23 General utilities library [utilities]

23.2 Utility components [utility]

23.2.8 Primitive numeric output conversion [utility.to.chars]

All functions named to_­chars convert value into a character string by successively filling the range [first, last), where [first, last) is required to be a valid range.
If the member ec of the return value is such that the value, when converted to bool, is false, the conversion was successful and the member ptr is the one-past-the-end pointer of the characters written.
Otherwise, the member ec has the value errc​::​value_­too_­large, the member ptr has the value last, and the contents of the range [first, last) are unspecified.
The functions that take a floating-point value but not a precision parameter ensure that the string representation consists of the smallest number of characters such that there is at least one digit before the radix point (if present) and parsing the representation using the corresponding from_­chars function recovers value exactly.
[Note
:
This guarantee applies only if to_­chars and from_­chars are executed on the same implementation.
end note
]
The functions taking a chars_­format parameter determine the conversion specifier for printf as follows: The conversion specifier is f if fmt is chars_­format​::​fixed, e if fmt is chars_­format​::​scientific, a (without leading "0x" in the result) if fmt is chars_­format​::​hex, and g if fmt is chars_­format​::​general.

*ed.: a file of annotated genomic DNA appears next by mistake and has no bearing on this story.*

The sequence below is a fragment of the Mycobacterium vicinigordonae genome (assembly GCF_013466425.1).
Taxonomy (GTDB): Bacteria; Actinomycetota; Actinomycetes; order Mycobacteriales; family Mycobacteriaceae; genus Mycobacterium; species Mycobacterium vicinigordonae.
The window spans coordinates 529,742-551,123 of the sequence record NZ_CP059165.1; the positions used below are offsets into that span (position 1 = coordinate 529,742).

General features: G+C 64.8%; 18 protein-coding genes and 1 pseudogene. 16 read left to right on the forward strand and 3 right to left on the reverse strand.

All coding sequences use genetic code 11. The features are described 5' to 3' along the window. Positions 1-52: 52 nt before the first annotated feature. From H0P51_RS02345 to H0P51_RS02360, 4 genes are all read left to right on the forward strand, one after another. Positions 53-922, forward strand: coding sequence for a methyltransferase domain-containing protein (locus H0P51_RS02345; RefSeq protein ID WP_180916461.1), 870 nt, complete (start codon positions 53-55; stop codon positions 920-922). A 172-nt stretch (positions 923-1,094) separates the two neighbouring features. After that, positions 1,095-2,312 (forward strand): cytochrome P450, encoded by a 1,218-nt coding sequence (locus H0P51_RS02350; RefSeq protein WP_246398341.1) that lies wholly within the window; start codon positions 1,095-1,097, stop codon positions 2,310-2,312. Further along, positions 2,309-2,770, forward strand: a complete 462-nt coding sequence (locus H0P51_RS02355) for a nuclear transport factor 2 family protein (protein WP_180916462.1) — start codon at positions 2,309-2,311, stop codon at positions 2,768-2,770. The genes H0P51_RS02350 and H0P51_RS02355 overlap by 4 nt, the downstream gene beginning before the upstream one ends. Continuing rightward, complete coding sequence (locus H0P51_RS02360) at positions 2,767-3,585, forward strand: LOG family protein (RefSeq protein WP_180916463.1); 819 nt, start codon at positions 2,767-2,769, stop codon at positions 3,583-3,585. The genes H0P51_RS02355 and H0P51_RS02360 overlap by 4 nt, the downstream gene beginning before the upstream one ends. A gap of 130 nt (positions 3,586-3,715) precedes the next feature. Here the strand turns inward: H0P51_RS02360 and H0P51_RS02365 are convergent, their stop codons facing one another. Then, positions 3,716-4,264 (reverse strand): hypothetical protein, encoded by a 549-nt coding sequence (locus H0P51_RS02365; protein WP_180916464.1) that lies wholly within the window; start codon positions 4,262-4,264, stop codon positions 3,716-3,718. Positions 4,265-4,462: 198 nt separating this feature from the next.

to_chars_result to_chars(char* first, char* last, see below value, int base = 10);
Requires: base has a value between 2 and 36 (inclusive).
Effects: The value of value is converted to a string of digits in the given base (with no redundant leading zeroes).
Digits in the range 10.
35 (inclusive) are represented as lowercase characters a.
z.
If value is less than zero, the representation starts with a minus sign.
Throws: Nothing.
Remarks: The implementation shall provide overloads for all signed and unsigned integer types and char as the type of the parameter value.
to_chars_result to_chars(char* first, char* last, float value); to_chars_result to_chars(char* first, char* last, double value); to_chars_result to_chars(char* first, char* last, long double value);
Effects: value is converted to a string in the style of printf in the "C" locale.
The conversion specifier is f or e, chosen according to the requirement for a shortest representation (see above); a tie is resolved in favor of f.
Throws: Nothing.
to_chars_result to_chars(char* first, char* last, float value, chars_format fmt); to_chars_result to_chars(char* first, char* last, double value, chars_format fmt); to_chars_result to_chars(char* first, char* last, long double value, chars_format fmt);
Requires: fmt has the value of one of the enumerators of chars_­format.
Effects: value is converted to a string in the style of printf in the "C" locale.
Throws: Nothing.
to_chars_result to_chars(char* first, char* last, float value, chars_format fmt, int precision); to_chars_result to_chars(char* first, char* last, double value, chars_format fmt, int precision); to_chars_result to_chars(char* first, char* last, long double value, chars_format fmt, int precision);
Requires: fmt has the value of one of the enumerators of chars_­format.
Effects: value is converted to a string in the style of printf in the "C" locale with the given precision.
Throws: Nothing.
See also: ISO C 7.
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